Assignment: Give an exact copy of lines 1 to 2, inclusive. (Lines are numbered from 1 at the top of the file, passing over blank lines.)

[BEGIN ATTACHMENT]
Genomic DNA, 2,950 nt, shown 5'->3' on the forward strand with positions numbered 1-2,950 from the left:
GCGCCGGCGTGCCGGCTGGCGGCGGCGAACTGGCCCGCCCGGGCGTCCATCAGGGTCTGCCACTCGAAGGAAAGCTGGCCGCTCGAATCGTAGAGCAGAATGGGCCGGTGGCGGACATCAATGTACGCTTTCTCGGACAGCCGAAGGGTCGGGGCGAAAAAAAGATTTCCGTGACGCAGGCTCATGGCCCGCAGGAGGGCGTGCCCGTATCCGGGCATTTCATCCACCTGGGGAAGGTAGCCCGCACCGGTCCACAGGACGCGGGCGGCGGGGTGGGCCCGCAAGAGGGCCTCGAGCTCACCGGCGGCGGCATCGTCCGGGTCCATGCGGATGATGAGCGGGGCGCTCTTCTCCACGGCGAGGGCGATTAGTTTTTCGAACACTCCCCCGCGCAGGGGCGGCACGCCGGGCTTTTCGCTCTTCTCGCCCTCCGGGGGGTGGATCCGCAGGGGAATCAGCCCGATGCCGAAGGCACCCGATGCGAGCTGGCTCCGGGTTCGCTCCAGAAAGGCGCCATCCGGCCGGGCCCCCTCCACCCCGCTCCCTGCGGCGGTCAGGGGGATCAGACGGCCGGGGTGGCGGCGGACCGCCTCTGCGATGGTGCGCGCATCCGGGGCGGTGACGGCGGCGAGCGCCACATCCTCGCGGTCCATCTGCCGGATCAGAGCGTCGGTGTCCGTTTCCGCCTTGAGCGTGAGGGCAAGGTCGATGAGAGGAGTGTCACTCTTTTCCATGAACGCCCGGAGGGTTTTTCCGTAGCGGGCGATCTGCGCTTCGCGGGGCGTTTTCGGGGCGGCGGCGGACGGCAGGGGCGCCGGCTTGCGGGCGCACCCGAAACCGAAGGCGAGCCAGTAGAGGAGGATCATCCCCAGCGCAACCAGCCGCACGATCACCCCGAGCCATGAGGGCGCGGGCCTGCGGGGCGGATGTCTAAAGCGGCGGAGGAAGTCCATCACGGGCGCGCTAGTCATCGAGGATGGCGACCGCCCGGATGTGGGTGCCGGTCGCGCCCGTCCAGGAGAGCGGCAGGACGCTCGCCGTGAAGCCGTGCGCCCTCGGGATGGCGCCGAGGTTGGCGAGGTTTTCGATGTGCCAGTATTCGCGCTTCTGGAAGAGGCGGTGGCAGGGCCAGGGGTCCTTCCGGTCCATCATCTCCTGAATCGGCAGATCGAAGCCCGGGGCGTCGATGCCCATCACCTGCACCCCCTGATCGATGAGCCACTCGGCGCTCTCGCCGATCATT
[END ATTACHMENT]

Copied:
Genomic DNA, 2,950 nt, shown 5'->3' on the forward strand with positions numbered 1-2,950 from the left:
GCGCCGGCGTGCCGGCTGGCGGCGGCGAACTGGCCCGCCCGGGCGTCCATCAGGGTCTGCCACTCGAAGGAAAGCTGGCCGCTCGAATCGTAGAGCAGAATGGGCCGGTGGCGGACATCAATGTACGCTTTCTCGGACAGCCGAAGGGTCGGGGCGAAAAAAAGATTTCCGTGACGCAGGCTCATGGCCCGCAGGAGGGCGTGCCCGTATCCGGGCATTTCATCCACCTGGGGAAGGTAGCCCGCACCGGTCCACAGGACGCGGGCGGCGGGGTGGGCCCGCAAGAGGGCCTCGAGCTCACCGGCGGCGGCATCGTCCGGGTCCATGCGGATGATGAGCGGGGCGCTCTTCTCCACGGCGAGGGCGATTAGTTTTTCGAACACTCCCCCGCGCAGGGGCGGCACGCCGGGCTTTTCGCTCTTCTCGCCCTCCGGGGGGTGGATCCGCAGGGGAATCAGCCCGATGCCGAAGGCACCCGATGCGAGCTGGCTCCGGGTTCGCTCCAGAAAGGCGCCATCCGGCCGGGCCCCCTCCACCCCGCTCCCTGCGGCGGTCAGGGGGATCAGACGGCCGGGGTGGCGGCGGACCGCCTCTGCGATGGTGCGCGCATCCGGGGCGGTGACGGCGGCGAGCGCCACATCCTCGCGGTCCATCTGCCGGATCAGAGCGTCGGTGTCCGTTTCCGCCTTGAGCGTGAGGGCAAGGTCGATGAGAGGAGTGTCACTCTTTTCCATGAACGCCCGGAGGGTTTTTCCGTAGCGGGCGATCTGCGCTTCGCGGGGCGTTTTCGGGGCGGCGGCGGACGGCAGGGGCGCCGGCTTGCGGGCGCACCCGAAACCGAAGGCGAGCCAGTAGAGGAGGATCATCCCCAGCGCAACCAGCCGCACGATCACCCCGAGCCATGAGGGCGCGGGCCTGCGGGGCGGATGTCTAAAGCGGCGGAGGAAGTCCATCACGGGCGCGCTAGTCATCGAGGATGGCGACCGCCCGGATGTGGGTGCCGGTCGCGCCCGTCCAGGAGAGCGGCAGGACGCTCGCCGTGAAGCCGTGCGCCCTCGGGATGGCGCCGAGGTTGGCGAGGTTTTCGATGTGCCAGTATTCGCGCTTCTGGAAGAGGCGGTGGCAGGGCCAGGGGTCCTTCCGGTCCATCATCTCCTGAATCGGCAGATCGAAGCCCGGGGCGTCGATGCCCATCACCTGCACCCCCTGATCGATGAGCCACTCGGCGCTCTCGCCGATCATT